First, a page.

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Posted 05 September 2005 - 11:37 AM

Hey Christian,

I don't mean to be a stick in the mud. But, I have to ask: Where are you going to show your work? Will your venue justify the cost and trouble of going 8-perf? Even if you get a 35mm projection venue, how will that 8-perf look when knocked down to 4-perf at less than half the image width?

Would it serve you well to just go with a rebuilt and IV'd Mitchell and a set of the best possible lenses?

If your stuff has to be knocked down to a DVD for release... well... I don't see much of that amazing 8-perf resolution actually making it onto a DVD.

Just a thought.
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#14 Christian Appelt

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Posted 05 September 2005 - 06:40 PM

First I really would like to thank everybody for their good advice, especially those of you who contacted me off-forum and took the time and trouble to write long answers.

Paul, you are perfectly right that shooting VistaVision leads to the question in what format the film should be projected. My description in my initial posting was not very detailed, so let me describe my intentions:

From early cinema experiences with a number of epic films, I have grown to be fascinated by a certain type of traditional large format photography, and twice I have organized small 70mm retrospectives.

During my work for a number of private and public film archives, I saw extraordinary 35mm anamorphic prints from large format sources with a certain visual quality or look. Most of these films were shot in Technirama and reduced to 35mm 'scope.

Technirama IMO gives a look halfway between 'scope and 65/70mm, its anamorphic part gives a special rendition of perspective while the large format adds an almost 65mm-like resolution.

Last year, I was lucky to purchase an original "Delrama"/Technirama anamorphic unit which is currently cleaned and checked by an optical service company.
When I held the unit in my hands, the thought of shooting real Technirama entered my mind and didn't go away since then.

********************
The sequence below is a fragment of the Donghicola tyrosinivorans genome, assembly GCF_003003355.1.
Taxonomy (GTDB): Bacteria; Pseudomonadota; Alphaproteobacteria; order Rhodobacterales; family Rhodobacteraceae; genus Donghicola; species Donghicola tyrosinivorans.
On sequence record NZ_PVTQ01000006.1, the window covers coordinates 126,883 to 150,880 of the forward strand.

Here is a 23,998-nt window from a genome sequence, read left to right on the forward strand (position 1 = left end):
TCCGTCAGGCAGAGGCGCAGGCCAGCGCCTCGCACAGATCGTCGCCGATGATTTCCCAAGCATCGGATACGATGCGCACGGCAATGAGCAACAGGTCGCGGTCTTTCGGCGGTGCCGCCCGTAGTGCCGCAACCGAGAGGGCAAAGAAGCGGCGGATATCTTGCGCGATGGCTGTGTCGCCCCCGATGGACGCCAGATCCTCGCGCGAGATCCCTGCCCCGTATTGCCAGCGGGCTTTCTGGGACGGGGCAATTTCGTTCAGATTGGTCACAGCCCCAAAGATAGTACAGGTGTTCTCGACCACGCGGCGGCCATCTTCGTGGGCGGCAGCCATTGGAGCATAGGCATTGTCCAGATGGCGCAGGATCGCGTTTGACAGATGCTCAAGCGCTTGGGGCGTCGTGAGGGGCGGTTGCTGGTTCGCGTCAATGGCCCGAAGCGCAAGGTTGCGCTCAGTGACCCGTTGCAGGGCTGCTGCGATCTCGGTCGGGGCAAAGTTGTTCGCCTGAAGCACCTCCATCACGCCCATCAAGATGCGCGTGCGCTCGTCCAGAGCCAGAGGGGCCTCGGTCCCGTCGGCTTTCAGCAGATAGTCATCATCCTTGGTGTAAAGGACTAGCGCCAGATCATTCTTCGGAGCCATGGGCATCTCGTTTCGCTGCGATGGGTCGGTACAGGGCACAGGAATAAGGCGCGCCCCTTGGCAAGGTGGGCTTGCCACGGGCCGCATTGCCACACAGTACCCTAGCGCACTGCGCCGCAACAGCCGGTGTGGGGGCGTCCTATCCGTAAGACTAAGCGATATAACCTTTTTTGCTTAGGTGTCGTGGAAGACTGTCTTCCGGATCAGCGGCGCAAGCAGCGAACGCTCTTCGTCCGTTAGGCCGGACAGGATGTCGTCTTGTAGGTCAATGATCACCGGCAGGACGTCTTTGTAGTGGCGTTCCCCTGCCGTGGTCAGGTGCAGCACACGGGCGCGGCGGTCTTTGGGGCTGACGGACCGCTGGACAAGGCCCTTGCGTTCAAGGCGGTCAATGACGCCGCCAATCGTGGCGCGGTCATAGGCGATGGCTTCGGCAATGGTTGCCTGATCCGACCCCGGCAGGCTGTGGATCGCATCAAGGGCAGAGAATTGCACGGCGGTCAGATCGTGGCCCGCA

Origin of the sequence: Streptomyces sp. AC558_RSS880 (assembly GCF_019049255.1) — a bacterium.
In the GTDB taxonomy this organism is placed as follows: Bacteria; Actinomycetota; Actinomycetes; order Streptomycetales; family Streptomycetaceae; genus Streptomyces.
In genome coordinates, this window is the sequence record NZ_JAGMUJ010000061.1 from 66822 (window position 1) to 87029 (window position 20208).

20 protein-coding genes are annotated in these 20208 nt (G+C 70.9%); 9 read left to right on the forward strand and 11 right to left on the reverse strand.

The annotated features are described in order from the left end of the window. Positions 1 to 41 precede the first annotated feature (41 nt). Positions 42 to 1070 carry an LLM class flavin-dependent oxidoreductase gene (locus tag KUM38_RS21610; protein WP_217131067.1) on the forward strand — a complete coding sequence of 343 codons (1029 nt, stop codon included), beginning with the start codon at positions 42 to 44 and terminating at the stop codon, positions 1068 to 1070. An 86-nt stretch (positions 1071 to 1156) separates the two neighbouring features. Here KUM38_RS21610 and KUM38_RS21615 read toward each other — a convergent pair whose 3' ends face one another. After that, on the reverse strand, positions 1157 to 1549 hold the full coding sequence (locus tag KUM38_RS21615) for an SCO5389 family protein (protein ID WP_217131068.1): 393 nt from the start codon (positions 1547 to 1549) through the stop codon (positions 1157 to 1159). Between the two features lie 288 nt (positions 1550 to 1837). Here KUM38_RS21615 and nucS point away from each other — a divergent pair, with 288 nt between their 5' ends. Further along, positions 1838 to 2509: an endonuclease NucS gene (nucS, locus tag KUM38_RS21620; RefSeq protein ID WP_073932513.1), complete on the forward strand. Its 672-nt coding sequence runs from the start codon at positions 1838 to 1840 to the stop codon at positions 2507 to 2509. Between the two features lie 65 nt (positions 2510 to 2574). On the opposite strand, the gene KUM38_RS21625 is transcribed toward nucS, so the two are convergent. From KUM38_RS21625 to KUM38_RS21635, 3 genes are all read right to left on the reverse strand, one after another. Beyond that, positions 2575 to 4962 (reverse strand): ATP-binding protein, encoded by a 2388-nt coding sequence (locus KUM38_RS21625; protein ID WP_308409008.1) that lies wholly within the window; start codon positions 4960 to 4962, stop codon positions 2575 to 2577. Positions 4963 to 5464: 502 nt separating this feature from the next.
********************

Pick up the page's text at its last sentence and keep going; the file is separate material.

I checked with Technicolor and numerous companies doing restoration work (the original Technicolor equipments, it seems, has disappeared) , and after many helpful hints by old pros who used to work with Technirama, I have an offer to do the optical conversion either to 70mm positive or to 35mm 'scope (adding the further 1.33x compression to the 1.5x squeeze of the Delrama).

While I respect all opinions that a large-format-like image quality can be created with today's lenses and film stocks, I do not agree with it. I have never seen 35mm originated footage that really gave the same look as 8-perf Technirama.
The best 35mm quality I have seen was on direct blowups step-printed to 70mm release prints, but it did not look like Technirama or 65mm.

Of course I realize that I cannot recreate the type of print that 35mm Tech IB produced because there is no dye transfer any more, but there are a few vintage Eastman colour prints which, although faded, have extreme resolution, so this is as close as one can get to the original.

My idea is to shoot on low speed stock for maximum resultion, minimal grain and use 1950s/1960s style lighting with a great amount of lighting. For a first test, an optical house here in Germany will scan the 8-perf at 6K and record it a 4K to 35mm scope, but the special characteristics of optical printing are part of the Technirama look.
Presently, I am doing research to find out how to emulate the special processing which Technicolor applied to Technirama original negs.

Now the main problem still is the 8-perf camera, and as I have to work on a modest budget, renting one of those fine Wilcams or buy a Mitchell is unfortunately out of reach. To do some tests - and, hopefully, to get some funding, I will try to find an Automax and shoot some time lapse footage with the Delrama unit.